60-Second Earth

Cash for Clunkers

Is the government's new plan to pay people to trade in old, inefficient cars and trucks an environmental bane or boon? David Biello reports

[Below is the original script. Some changes may have been made during the recording of this audio podcast.]

Cash for clunkers sounds like a good idea. Give people cash to upgrade their old cars for more efficient vehicles. Beyond helping the environment, it might also help Detroit's bottom line more than bailouts.

But how does it work in practice?

Germany is a good example. They've had a "wreck rebate" as they call it, since February. The government pays more than $3,000 to people who scrap at least nine-year old cars in favor of a newer vehicle—and there's little doubt that today's cars are more fuel efficient than yesteryears. The program could ultimately cost more than $6 billion.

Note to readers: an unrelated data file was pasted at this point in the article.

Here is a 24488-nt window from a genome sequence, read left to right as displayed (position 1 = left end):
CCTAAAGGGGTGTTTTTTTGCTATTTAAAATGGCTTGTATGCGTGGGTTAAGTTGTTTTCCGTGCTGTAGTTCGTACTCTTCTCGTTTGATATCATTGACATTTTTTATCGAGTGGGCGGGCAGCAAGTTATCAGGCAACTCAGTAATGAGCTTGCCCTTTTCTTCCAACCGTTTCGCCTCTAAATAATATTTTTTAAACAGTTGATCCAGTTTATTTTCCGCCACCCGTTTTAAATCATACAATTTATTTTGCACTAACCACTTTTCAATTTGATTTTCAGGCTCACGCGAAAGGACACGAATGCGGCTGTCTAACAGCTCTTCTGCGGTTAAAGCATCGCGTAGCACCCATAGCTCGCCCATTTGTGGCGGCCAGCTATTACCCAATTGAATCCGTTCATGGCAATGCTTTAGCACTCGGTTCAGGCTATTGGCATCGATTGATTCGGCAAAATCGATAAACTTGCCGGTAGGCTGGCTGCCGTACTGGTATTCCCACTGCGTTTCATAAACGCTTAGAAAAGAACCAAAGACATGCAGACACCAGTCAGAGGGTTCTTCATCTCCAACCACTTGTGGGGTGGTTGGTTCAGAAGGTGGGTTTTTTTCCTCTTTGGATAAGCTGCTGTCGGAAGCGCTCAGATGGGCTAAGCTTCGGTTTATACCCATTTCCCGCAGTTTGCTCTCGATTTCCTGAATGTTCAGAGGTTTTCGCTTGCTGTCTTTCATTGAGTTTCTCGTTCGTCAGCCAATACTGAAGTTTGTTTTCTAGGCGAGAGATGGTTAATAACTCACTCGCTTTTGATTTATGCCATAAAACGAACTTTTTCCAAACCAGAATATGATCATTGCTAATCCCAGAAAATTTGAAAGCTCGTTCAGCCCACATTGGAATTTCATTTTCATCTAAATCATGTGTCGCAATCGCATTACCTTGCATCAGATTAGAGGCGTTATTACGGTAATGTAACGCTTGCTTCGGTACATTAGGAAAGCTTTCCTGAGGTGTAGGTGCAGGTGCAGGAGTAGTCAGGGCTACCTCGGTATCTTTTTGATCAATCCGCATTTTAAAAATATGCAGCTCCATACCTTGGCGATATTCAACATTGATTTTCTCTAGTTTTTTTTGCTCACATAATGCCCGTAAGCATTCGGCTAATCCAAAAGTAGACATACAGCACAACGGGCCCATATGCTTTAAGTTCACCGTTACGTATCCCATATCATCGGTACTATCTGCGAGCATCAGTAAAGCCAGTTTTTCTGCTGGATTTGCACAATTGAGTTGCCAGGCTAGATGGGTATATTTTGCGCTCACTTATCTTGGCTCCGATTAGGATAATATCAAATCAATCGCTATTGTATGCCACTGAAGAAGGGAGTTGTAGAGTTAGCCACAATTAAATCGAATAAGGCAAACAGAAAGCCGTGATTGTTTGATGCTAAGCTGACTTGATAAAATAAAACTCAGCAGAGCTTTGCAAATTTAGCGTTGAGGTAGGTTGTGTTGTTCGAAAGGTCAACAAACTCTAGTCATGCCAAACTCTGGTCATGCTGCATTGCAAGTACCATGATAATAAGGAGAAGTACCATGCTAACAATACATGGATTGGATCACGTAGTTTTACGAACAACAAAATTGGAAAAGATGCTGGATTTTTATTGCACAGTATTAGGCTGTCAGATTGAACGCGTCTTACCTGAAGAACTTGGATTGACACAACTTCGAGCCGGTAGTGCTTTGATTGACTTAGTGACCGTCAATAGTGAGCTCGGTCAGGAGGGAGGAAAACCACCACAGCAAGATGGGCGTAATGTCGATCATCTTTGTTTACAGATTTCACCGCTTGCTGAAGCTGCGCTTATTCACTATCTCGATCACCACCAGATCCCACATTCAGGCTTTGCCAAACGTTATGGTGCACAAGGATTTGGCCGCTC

Here’s the problem: in the U.S. we'll be giving as much as $4,500 to people to consign their clunkers to the scrapyard and then replacing them with vehicles that aren't that much better. Sure we’ll save on fuel and greenhouse gas emissions, going from cars that give us less than 18 miles-per-gallon to cars that can do more than 22 miles-per-gallon.

But the production of a new car is a pretty emissions-intensive process. So to make this program environmentally sound, the fuel efficiency bump between the old and new vehicle has to be sufficiently big enough to justify its manufacture. And that's not the case with the program as it stands now. And that means this program's a clunker.

—David Biello

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